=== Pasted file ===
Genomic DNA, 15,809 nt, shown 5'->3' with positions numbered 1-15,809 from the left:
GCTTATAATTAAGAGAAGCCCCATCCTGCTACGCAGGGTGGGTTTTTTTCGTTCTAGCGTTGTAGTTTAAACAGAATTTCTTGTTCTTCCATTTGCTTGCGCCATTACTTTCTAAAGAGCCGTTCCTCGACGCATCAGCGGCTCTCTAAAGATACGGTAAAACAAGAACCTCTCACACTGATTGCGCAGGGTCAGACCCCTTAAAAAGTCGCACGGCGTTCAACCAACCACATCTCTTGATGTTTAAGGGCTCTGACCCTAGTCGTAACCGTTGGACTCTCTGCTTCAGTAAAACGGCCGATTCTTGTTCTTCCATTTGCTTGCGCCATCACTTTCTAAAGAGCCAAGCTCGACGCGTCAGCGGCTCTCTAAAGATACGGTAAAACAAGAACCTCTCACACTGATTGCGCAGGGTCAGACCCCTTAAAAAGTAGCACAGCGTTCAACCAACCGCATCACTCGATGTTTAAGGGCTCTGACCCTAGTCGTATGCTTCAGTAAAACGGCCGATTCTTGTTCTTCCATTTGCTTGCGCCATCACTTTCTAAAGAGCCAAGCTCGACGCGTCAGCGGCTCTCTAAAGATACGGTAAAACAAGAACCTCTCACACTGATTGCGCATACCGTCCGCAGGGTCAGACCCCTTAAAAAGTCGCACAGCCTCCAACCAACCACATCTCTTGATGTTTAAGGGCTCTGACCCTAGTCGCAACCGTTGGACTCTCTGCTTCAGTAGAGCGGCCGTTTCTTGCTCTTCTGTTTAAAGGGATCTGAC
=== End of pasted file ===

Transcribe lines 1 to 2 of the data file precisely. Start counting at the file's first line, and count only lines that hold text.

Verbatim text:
Genomic DNA, 15,809 nt, shown 5'->3' with positions numbered 1-15,809 from the left:
GCTTATAATTAAGAGAAGCCCCATCCTGCTACGCAGGGTGGGTTTTTTTCGTTCTAGCGTTGTAGTTTAAACAGAATTTCTTGTTCTTCCATTTGCTTGCGCCATTACTTTCTAAAGAGCCGTTCCTCGACGCATCAGCGGCTCTCTAAAGATACGGTAAAACAAGAACCTCTCACACTGATTGCGCAGGGTCAGACCCCTTAAAAAGTCGCACGGCGTTCAACCAACCACATCTCTTGATGTTTAAGGGCTCTGACCCTAGTCGTAACCGTTGGACTCTCTGCTTCAGTAAAACGGCCGATTCTTGTTCTTCCATTTGCTTGCGCCATCACTTTCTAAAGAGCCAAGCTCGACGCGTCAGCGGCTCTCTAAAGATACGGTAAAACAAGAACCTCTCACACTGATTGCGCAGGGTCAGACCCCTTAAAAAGTAGCACAGCGTTCAACCAACCGCATCACTCGATGTTTAAGGGCTCTGACCCTAGTCGTATGCTTCAGTAAAACGGCCGATTCTTGTTCTTCCATTTGCTTGCGCCATCACTTTCTAAAGAGCCAAGCTCGACGCGTCAGCGGCTCTCTAAAGATACGGTAAAACAAGAACCTCTCACACTGATTGCGCATACCGTCCGCAGGGTCAGACCCCTTAAAAAGTCGCACAGCCTCCAACCAACCACATCTCTTGATGTTTAAGGGCTCTGACCCTAGTCGCAACCGTTGGACTCTCTGCTTCAGTAGAGCGGCCGTTTCTTGCTCTTCTGTTTAAAGGGATCTGAC